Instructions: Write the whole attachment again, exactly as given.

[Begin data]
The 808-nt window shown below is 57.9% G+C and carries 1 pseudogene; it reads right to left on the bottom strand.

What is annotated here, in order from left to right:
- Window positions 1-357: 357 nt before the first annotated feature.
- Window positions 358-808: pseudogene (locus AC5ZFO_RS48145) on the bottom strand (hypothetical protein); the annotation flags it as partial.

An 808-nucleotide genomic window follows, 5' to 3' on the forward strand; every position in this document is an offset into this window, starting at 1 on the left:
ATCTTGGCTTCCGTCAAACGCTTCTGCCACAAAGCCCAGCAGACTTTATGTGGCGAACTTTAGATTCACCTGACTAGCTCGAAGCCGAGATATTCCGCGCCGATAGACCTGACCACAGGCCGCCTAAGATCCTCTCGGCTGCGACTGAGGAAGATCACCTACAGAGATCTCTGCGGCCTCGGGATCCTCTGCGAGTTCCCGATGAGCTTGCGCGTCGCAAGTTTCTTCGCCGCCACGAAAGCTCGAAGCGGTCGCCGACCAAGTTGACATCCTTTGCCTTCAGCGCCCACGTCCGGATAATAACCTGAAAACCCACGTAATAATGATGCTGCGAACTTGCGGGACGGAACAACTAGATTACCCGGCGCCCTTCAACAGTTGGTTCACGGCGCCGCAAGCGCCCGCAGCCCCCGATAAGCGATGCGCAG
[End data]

The 808-nt window shown below is 57.9% G+C and carries 1 pseudogene; it reads right to left on the bottom strand.

What is annotated here, in order from left to right:
- Window positions 1-357: 357 nt before the first annotated feature.
- Window positions 358-808: pseudogene (locus AC5ZFO_RS48145) on the bottom strand (hypothetical protein); the annotation flags it as partial.

An 808-nucleotide genomic window follows, 5' to 3' on the forward strand; every position in this document is an offset into this window, starting at 1 on the left:
ATCTTGGCTTCCGTCAAACGCTTCTGCCACAAAGCCCAGCAGACTTTATGTGGCGAACTTTAGATTCACCTGACTAGCTCGAAGCCGAGATATTCCGCGCCGATAGACCTGACCACAGGCCGCCTAAGATCCTCTCGGCTGCGACTGAGGAAGATCACCTACAGAGATCTCTGCGGCCTCGGGATCCTCTGCGAGTTCCCGATGAGCTTGCGCGTCGCAAGTTTCTTCGCCGCCACGAAAGCTCGAAGCGGTCGCCGACCAAGTTGACATCCTTTGCCTTCAGCGCCCACGTCCGGATAATAACCTGAAAACCCACGTAATAATGATGCTGCGAACTTGCGGGACGGAACAACTAGATTACCCGGCGCCCTTCAACAGTTGGTTCACGGCGCCGCAAGCGCCCGCAGCCCCCGATAAGCGATGCGCAG